[e2e] Can we revive T/TCP ?

David Andersen dga+ at cs.cmu.edu
Mon Dec 26 10:47:27 PST 2005

On Dec 26, 2005, at 1:31 PM, Michael Welzl wrote:

> Hi everybody,
> Here's something that I've had on my mind for quite a while now:
> I'm wondering why T/TCP ( RFC 1644 ) failed. I mean, nobody seems
> to use it. I believe someone explained this to me once (perhaps even
> on this list? but I couldn't find this in the archives...), saying  
> that
> there
> were security concerns with it, but I don't remember any other  
> details.
> So - is that all? If so, I'm wondering what kind of security concerns
> there could be. I can imagine more danger from DDoS floods (the
> first packet already causes the web site request to be processed!),

The packet can be much more easily spoofed.  The TCP three-way  
handshake does a fairly okay job of verifying that the person you're  
talking to is actually in control of the IP address their packets are  
coming from.  (not to be confused with verifying that the person or  
computer at that IP address is the one you think it is).  With T/TCP,  
the world is my DDoS reflector:  An attacker can send a single ~100  
byte packet that requests a ~1500 byte web page, spoofed to come from  
a victim.  The web server will then send 15x more traffic back to the  
victim.  The other DDoS possibilities that you mentioned are also  
very possible.

> and I can imagine that some other concerns would relate to
> authentication - but what about IPSec, then?

Sure, iff you have a key already set up with the person you're  
talking with.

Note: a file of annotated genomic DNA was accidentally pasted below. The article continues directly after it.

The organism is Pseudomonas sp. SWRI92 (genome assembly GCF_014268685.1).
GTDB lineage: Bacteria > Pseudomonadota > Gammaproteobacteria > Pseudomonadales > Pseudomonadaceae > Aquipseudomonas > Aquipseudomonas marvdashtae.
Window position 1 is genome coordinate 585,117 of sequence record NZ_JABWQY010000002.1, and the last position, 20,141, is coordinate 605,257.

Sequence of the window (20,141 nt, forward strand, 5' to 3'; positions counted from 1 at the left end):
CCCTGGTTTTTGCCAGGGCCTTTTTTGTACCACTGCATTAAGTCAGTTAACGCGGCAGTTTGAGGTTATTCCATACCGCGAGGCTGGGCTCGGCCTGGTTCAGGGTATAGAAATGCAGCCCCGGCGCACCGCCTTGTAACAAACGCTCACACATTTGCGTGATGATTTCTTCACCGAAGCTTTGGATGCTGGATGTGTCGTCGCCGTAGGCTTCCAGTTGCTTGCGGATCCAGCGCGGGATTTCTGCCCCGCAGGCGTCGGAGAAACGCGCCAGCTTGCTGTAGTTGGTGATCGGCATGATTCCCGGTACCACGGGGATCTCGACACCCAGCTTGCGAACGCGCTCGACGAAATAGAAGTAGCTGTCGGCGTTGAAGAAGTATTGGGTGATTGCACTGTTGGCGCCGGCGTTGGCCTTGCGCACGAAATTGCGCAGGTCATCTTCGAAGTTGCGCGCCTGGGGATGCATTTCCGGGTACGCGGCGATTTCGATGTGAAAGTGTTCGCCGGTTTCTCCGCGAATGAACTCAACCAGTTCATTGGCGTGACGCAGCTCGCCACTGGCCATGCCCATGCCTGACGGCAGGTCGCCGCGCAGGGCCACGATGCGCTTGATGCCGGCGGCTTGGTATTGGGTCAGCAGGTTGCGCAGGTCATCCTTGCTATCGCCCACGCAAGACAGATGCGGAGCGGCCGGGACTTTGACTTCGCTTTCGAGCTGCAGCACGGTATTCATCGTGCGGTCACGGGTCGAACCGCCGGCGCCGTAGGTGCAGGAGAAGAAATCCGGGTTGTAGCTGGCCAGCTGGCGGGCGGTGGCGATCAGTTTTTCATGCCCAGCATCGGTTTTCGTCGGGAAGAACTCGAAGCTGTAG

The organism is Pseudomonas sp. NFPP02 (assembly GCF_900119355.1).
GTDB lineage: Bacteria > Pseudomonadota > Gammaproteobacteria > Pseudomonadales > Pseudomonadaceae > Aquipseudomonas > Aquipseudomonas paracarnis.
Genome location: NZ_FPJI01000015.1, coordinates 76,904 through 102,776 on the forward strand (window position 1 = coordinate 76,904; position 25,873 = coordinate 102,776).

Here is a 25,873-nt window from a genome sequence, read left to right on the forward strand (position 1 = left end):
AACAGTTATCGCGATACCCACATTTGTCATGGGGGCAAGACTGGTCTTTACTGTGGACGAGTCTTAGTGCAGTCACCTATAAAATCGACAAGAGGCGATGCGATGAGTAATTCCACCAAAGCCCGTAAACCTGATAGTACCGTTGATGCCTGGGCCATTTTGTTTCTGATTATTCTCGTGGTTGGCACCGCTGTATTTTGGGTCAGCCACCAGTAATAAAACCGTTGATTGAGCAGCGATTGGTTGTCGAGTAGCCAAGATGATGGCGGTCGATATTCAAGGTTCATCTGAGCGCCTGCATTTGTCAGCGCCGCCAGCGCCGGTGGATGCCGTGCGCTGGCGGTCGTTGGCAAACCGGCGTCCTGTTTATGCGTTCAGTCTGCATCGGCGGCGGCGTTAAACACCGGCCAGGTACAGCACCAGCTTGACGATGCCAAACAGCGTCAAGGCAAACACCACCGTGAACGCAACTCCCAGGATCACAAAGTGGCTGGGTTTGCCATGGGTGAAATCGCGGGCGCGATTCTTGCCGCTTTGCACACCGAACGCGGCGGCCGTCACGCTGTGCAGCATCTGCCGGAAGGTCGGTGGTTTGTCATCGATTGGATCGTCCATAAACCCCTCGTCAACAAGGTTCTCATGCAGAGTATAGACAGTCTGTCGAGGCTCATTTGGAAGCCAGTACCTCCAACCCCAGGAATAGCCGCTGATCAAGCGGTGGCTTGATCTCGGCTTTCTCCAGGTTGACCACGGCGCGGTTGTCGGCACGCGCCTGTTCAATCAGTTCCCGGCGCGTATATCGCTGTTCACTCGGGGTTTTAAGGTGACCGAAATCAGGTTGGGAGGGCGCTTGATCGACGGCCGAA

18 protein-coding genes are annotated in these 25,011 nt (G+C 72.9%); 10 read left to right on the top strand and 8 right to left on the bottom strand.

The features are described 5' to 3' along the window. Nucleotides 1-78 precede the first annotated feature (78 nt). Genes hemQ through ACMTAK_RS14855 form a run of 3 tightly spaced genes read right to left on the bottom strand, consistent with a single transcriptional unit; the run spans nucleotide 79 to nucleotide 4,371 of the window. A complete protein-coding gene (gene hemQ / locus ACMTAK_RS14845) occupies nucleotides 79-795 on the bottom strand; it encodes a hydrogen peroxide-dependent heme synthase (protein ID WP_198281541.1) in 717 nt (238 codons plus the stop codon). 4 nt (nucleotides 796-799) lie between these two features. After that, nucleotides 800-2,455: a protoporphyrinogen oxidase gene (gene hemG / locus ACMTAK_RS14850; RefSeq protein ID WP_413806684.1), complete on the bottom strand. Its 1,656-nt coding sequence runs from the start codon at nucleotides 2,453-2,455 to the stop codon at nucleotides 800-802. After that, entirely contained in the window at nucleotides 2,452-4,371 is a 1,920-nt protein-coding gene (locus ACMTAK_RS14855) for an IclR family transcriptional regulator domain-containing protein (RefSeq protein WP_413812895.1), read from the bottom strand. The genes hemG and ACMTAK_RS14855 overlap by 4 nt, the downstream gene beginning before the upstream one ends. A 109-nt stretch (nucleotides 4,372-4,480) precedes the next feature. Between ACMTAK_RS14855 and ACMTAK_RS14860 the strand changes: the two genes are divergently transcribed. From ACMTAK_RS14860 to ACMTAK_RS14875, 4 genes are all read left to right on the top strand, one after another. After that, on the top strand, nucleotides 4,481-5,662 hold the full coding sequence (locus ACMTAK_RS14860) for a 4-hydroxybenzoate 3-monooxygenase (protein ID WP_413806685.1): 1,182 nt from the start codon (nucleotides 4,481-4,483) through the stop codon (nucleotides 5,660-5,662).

> I don't understand why a web browser of someone doing telebanking
> with IPSec (not in tunnel mode) needs to set up a new connection
> whenever a link is clicked. There is a similar problem in the Grid,

It doesn't.  Most links are clicked within the same site, and most  
servers and browsers support persistent connections.  The connection  
is only torn down after an idle period or some maximum number of  

The case that this doesn't handle is the "I want to send a single  
packet to N different people (N is large) and not have to worry about  
connection setup" - if that's the case, and it really is a single  
packet, then just send it in UDP.  If it really is a reliable,  
congestion-controlled, in-order stream of data, use TCP, and in many  
cases, the connection setup RTT isn't going to completely kill you.

(I'm sure there are scenarios where it will, of course.)  In the Grid  
context, if you're talking about a not-huge set of trusted nodes,  
they can cache those TCP connections for quite a long time.

An interesting example of this is the 'rex' system by Kaminsky and  
Mazieres.  It's a remote execution tool much like ssh, but more  
flexible.  It supports connection caching under the hood, so you  
don't have to pay the setup time if you're using remote command  
execution.  It's worth noting that the major delay they're avoiding  
in the local area is the public key crypto processing time, but in  
the wide-area, both can add significantly to the total delay.


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